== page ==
Wednesday’s incident involving protesters and state police comes on the heels of other recent protests in the capital city.  On September 9, 20 people were detained by police while protesting the close military relationship that Belarus has developed with Russia.

The whereabouts of Gonchar and Krasovksy are still unknown.  The state investigation into their disappearance was closed in 2003.

For more information, please see:

BELARUS NEWS – EU expresses concern over police crackdown on demonstration in Minsk – 18 Septemeber 2009

DEMOCRATIC BELARUS – Belarus Police Beat, Detain 36 Opposition Protestors – 17 September 2009

EARTHTIMES – Belarus cops smash ‘disappeared’ person memorial march – 17 September 2009

RADIO FREE EUROPE – Belarus: Police break up protest, make arrests – 17 September 2009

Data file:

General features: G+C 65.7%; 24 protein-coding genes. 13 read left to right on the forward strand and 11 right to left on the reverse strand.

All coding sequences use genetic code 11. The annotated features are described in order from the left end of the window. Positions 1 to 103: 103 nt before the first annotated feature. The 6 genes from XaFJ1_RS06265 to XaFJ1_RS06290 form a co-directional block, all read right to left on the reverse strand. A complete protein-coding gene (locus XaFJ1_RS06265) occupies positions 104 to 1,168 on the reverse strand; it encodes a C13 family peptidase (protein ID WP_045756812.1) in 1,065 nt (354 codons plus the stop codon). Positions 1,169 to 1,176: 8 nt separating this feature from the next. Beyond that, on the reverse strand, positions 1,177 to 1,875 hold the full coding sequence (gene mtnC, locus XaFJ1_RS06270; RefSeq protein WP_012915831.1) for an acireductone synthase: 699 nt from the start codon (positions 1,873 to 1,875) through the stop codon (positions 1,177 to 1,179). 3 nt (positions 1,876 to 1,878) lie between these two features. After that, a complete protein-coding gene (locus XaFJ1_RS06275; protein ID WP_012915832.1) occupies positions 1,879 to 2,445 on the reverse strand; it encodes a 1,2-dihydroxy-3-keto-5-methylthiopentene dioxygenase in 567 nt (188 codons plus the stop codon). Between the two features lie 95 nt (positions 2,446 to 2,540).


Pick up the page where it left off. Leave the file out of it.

AFP – Belarus police beat, detain 30 opposition – 16 September 2009

REUTERS – Belarus police break up anti-Russia protest – 9 September 2009

Russian Journalist Attacked After Questioning Government Response to Plant Explosion

By David Sophrin
Impunity Watch Reporter, Europe

Abakan, Russia – MIkhail Afanasyev, blogger and editor for the online magazine Novy Fokus, was attacked this past Wednesday in the southern Siberian city of Abakan.  His attack came after he was critical of the Russian government’s response to an explosion at a Siberian hydroelectric plant in August.